Care Home Guilt – Understanding & Supporting

Even when we know that moving an elderly loved one into a care home is the right thing to do, the care home guilt that accompanies it can be overwhelming. No one takes this decision lightly, and far from being a selfish decision, it is usually the people who care the most and have acted most selflessly who must make it.

There’s an irony to this.

It is only because people care so much that they feel bad about making this necessary change, and only because they have put so much time, effort and love into caring that they are in a position to make it in the first place. Their love and consideration have led them to a position where they must make a rational decision regarding what is best for their loved one.

Most of us know this, but for many of us, the feelings of guilt persist. The reasons behind this are, of course, individual but there can be a lot of commonalities when it comes to care home guilt.

The causes of care home guilt

Some people have negative ideas about care homes in general, and perhaps your loved one expressed their fears in that regard. A lot of people also have guilt of not taking care of their parents or elderly relatives themselves. You may feel a sense of debt to the person who looked after you for so much of your life, and you hoped to be able to provide the same type of care in return.

Perhaps the biggest reason many of us feel guilty is being forced to accept that, in terms of care, our best may simply no longer be good enough to provide the quality of life that our loved ones deserve. Similarly, many worry about not spending as much time together, and that their relationship may be hurt by the decision to move them into a care home.

In truth, if the decision about moving to a care home has been made, that does mean that for some reason or another, the person providing care is no longer capable of doing it to a standard which the loved one requires and deserves. However, this is not something to feel guilty about.

You’re not a superhero. No amount of willpower will mean you are able to provide medical care beyond your qualifications or often, beyond the abilities of a single individual. No amount of determination will create more hours in the day with which you can take on more responsibilities if your loved one’s condition is further limiting their capabilities. Your love for them doesn’t change the realities of various medical conditions nor the needs associated with them.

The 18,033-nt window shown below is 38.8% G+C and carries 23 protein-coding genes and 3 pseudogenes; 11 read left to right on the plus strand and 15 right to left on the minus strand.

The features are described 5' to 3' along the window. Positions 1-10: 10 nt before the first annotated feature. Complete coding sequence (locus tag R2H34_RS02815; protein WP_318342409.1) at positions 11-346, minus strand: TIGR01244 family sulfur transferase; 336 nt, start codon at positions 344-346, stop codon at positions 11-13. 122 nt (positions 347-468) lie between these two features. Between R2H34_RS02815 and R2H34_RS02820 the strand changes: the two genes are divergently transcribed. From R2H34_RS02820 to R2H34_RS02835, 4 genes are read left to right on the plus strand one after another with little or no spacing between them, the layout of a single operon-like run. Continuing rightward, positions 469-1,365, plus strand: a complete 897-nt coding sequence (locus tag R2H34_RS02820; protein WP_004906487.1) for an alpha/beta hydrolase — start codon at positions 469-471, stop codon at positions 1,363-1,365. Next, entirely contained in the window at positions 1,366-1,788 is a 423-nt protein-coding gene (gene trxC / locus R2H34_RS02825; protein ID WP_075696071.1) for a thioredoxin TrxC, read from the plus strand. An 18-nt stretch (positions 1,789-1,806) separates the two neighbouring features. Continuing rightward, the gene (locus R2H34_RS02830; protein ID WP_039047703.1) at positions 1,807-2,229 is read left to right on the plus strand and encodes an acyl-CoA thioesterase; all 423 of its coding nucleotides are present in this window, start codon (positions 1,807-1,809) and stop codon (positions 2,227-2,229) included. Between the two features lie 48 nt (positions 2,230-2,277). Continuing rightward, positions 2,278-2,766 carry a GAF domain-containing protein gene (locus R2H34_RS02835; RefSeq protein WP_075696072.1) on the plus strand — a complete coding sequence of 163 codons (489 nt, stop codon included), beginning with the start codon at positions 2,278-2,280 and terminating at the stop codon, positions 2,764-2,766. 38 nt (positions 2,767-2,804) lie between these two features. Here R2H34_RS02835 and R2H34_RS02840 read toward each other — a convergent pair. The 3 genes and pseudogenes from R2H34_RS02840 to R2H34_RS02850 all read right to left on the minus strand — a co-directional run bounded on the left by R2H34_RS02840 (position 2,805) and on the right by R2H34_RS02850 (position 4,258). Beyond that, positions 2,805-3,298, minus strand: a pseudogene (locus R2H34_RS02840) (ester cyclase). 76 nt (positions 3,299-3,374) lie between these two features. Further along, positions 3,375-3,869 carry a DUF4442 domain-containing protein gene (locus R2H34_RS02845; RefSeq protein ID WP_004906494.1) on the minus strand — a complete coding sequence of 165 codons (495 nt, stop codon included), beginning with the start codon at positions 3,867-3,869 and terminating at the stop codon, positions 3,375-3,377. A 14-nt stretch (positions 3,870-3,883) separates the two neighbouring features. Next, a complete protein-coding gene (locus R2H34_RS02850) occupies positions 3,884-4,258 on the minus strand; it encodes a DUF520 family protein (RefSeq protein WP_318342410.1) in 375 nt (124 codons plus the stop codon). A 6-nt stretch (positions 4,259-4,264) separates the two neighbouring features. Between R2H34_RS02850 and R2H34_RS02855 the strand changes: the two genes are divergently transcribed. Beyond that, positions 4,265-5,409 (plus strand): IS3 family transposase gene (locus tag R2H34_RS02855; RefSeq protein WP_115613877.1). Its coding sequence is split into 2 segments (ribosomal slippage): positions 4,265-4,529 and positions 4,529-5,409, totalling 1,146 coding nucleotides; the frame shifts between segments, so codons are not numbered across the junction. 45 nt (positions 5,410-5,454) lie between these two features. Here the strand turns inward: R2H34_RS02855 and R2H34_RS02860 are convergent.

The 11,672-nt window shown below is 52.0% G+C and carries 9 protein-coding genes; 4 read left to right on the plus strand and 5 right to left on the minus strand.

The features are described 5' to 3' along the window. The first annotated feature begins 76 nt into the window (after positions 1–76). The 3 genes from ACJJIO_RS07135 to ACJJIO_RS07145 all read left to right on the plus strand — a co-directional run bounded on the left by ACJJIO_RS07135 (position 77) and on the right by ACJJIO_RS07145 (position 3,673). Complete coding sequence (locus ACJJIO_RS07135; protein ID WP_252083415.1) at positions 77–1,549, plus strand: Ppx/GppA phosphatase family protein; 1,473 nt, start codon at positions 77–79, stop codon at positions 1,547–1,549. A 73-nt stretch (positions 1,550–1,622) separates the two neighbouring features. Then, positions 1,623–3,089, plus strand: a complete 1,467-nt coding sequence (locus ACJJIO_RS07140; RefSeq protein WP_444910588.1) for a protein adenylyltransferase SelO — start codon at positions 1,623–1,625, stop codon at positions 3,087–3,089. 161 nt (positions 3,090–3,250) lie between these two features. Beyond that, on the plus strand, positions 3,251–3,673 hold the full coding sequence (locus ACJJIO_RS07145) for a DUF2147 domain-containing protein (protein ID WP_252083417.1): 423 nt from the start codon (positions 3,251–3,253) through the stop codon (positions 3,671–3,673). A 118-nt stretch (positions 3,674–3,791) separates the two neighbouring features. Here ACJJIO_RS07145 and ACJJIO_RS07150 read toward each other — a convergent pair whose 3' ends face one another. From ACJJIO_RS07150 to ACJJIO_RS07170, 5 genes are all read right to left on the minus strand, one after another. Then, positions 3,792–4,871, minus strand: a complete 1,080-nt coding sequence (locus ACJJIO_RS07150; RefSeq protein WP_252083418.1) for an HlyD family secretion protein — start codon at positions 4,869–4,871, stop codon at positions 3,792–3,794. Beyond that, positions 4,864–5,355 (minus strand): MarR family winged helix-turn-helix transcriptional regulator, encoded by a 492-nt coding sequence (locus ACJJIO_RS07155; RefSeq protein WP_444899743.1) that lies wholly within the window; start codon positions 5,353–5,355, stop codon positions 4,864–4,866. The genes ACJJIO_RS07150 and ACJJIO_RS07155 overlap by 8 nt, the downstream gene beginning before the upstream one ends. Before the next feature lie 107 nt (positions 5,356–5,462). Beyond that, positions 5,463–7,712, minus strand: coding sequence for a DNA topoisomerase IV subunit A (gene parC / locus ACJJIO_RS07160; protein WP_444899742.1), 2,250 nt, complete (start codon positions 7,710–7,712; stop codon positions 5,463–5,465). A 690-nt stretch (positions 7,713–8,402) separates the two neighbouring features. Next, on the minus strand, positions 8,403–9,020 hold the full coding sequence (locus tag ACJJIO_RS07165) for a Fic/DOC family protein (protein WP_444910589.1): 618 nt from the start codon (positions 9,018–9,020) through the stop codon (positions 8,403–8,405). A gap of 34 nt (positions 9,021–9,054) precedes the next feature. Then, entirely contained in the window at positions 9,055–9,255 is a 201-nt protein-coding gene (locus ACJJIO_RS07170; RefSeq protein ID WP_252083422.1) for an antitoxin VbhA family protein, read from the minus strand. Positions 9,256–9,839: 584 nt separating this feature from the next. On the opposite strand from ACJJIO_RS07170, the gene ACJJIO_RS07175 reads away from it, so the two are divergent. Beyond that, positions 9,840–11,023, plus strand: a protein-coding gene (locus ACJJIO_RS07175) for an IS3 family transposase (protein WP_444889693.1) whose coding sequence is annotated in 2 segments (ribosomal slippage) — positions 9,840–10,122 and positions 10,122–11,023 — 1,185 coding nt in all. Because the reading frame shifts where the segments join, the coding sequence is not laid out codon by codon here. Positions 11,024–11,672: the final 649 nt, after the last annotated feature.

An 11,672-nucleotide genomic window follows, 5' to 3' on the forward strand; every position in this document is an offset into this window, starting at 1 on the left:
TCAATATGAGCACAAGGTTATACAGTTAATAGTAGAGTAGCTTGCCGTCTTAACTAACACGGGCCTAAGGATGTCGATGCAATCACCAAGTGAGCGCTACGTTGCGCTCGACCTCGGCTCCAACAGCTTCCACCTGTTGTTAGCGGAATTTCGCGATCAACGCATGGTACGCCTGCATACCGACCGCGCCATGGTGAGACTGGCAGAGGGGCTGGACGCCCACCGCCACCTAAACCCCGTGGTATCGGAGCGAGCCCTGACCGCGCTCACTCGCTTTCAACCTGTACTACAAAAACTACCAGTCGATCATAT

This is an important thing to realise because often, guilt about elderly parents comes from this idea that if only we tried a little harder, we could make it work. But the problem with that is reality gets in the way.

Understanding and accepting what’s best for you both

The reality is that if a person’s condition and needs change, then it is harmful to both them and to yourself to attempt to provide a level of care that is simply beyond your means.

It is also harmful to your relationship to live this way. Continuing in a situation where one person attempts to deliver care that they cannot sufficiently maintain is not only an unhealthy environment for any relationship but is also unfair on the one requiring the care.

Moving into a care home, where they can be properly looked after and you can actually spend quality time together, is far better at fostering a healthier relationship. All time spent together is not equal, and time spent actually enjoying each other’s company is infinitely more valuable. In addition to improving your personal relationship, this quality time together can also help your loved one adapt to a new environment and see that their negative thoughts about care homes were misplaced.

And in terms of wanting to repay the love and the support that they provided you, if you’re dealing with parents or other family members who were important in your upbringing, then the right thing is to ensure they have the best quality of life possible.

When the choice is between staying in a situation where your loved one is not getting the care they need and deserve, or one where they are properly looked after by experienced and dedicated experts, the right choice is obvious. Not only is it nothing to feel guilty about but ensuring that your loved one gets the best care is a selfless decision that you should feel proud of. Just make sure you ask the right questions when choosing a care home and involve your loved ones in the decision as much as possible.